It is a morbid but inescapable fact that, throughout recorded history, one of the strongest forces driving technological change is warfare. Famous names from the past, like Leonardo da Vinci, earned a living inventing machines of war. While he might not have been personally inclined to violence, the war economy made that a career well suited to someone of his talents.
Another sobering thought is that even technologies developed for the purpose of war can end up benefiting society in the long run when adapted for the consumer sector. Naturally, this cross-dissemination works both ways – a topic explored by Mouser Electronics’ Mark Patrick in his article on ‘How the aerospace and defence sector is shaping the modern world’.
Exploring these two aspects of modern electronics technology, and the middle ground between them, is something of a theme in this issue. On the consumer side, the Molex article on ‘Evolution of home technology from connected to proactive’ looks at the evolution of the smart home, which will undoubtedly be one of the mega trends in the consumer market in the coming years and decades. As the article notes, this market will be driven by two of the biggest current technological trends: the Internet of Things (IoT) and Artificial Intelligence (AI).
On the other end of the spectrum, we feature electronic warfare in ‘An invisible war waged over electromagnetic spectrum’, with two South African experts on the subject helping to demystify what exactly electronic warfare is, why it is so important in this day and age, and delving into the technologies and weapons behind it.
Straddling the two extremes, the Sierra Wireless article on ‘Navigating a way through GNSS’ gives insight into global navigational satellite systems (GNSS) and the expanding options available to developers. Of course, the best known and earliest GNSS constellation, GPS, was initially developed by the US military and subsequently opened up to the consumer market. Indeed GPS, GLONASS (Russia) and BeiDou (China) are all run by military agencies and made available for civilian use through government consent.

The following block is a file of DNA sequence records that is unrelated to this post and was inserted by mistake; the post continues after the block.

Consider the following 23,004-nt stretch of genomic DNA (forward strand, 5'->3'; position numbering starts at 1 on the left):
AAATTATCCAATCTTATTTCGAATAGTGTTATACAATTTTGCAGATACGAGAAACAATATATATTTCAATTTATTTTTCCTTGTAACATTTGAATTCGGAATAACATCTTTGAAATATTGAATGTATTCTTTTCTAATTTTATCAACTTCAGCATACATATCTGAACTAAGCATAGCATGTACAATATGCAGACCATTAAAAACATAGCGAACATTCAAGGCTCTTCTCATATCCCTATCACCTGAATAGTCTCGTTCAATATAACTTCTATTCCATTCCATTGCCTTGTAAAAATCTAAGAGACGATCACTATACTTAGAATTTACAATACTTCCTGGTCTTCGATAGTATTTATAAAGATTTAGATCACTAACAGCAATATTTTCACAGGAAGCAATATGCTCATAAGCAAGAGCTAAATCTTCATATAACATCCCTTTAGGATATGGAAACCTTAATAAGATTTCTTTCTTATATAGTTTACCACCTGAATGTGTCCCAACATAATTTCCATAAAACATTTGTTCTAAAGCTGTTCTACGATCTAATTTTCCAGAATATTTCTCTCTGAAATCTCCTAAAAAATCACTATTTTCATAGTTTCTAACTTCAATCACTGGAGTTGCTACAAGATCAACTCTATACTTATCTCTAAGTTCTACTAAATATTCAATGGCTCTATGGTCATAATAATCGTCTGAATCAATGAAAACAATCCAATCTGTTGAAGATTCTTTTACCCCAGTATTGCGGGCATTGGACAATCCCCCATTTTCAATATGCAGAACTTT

One of the best examples of the cross-fertilisation between aerospace/defence and consumer sectors is unmanned aerial vehicles (UAV), more commonly known as drones. From a base of close to zero just a decade ago, the global market for commercial drones exploded into an $8,5 billion colossus by 2016, and is estimated to surpass $12 billion in 2021.
Not all of the headlines have been positive, though. For starters, there are major concerns over privacy when someone can fly a drone, equipped with high-definition camera over your yard and spy on you or your kids. There have also been cases of drones interfering with and distracting pilots of passenger aeroplanes, and even some collisions.
Then there are the more creative use of drones, of which I am sure there are many, but two criminal applications in particular caught my attention. The first involved drugs, weapons and phones being hand-delivered by drone to inmates in British prisons by criminals on the outside. The widespread problem prompted at least one prison to install a very expensive electronic ‘fence’ to disrupt drones’ control signals and prevent them from crossing into prison grounds.
The second case involved an FBI raid on a criminal gang who unleashed a swarm of drones to disrupt the operation by obscuring the view of agents coordinating the raid from an elevated observation post. Not only did they serve as a distraction, but the cameras fitted to the drones provided the gang with a real-time view of the action from overhead. The camera feed was live-streamed to YouTube and accessed by members of the gang with cellular access, to help them coordinate their own actions.
All of which is not to suggest that drones, or any other technology for that matter, are necessarily good or bad in and of themselves, but it goes to show that there is more than one way for technology to be ‘disruptive’.
Brett van den Bosch
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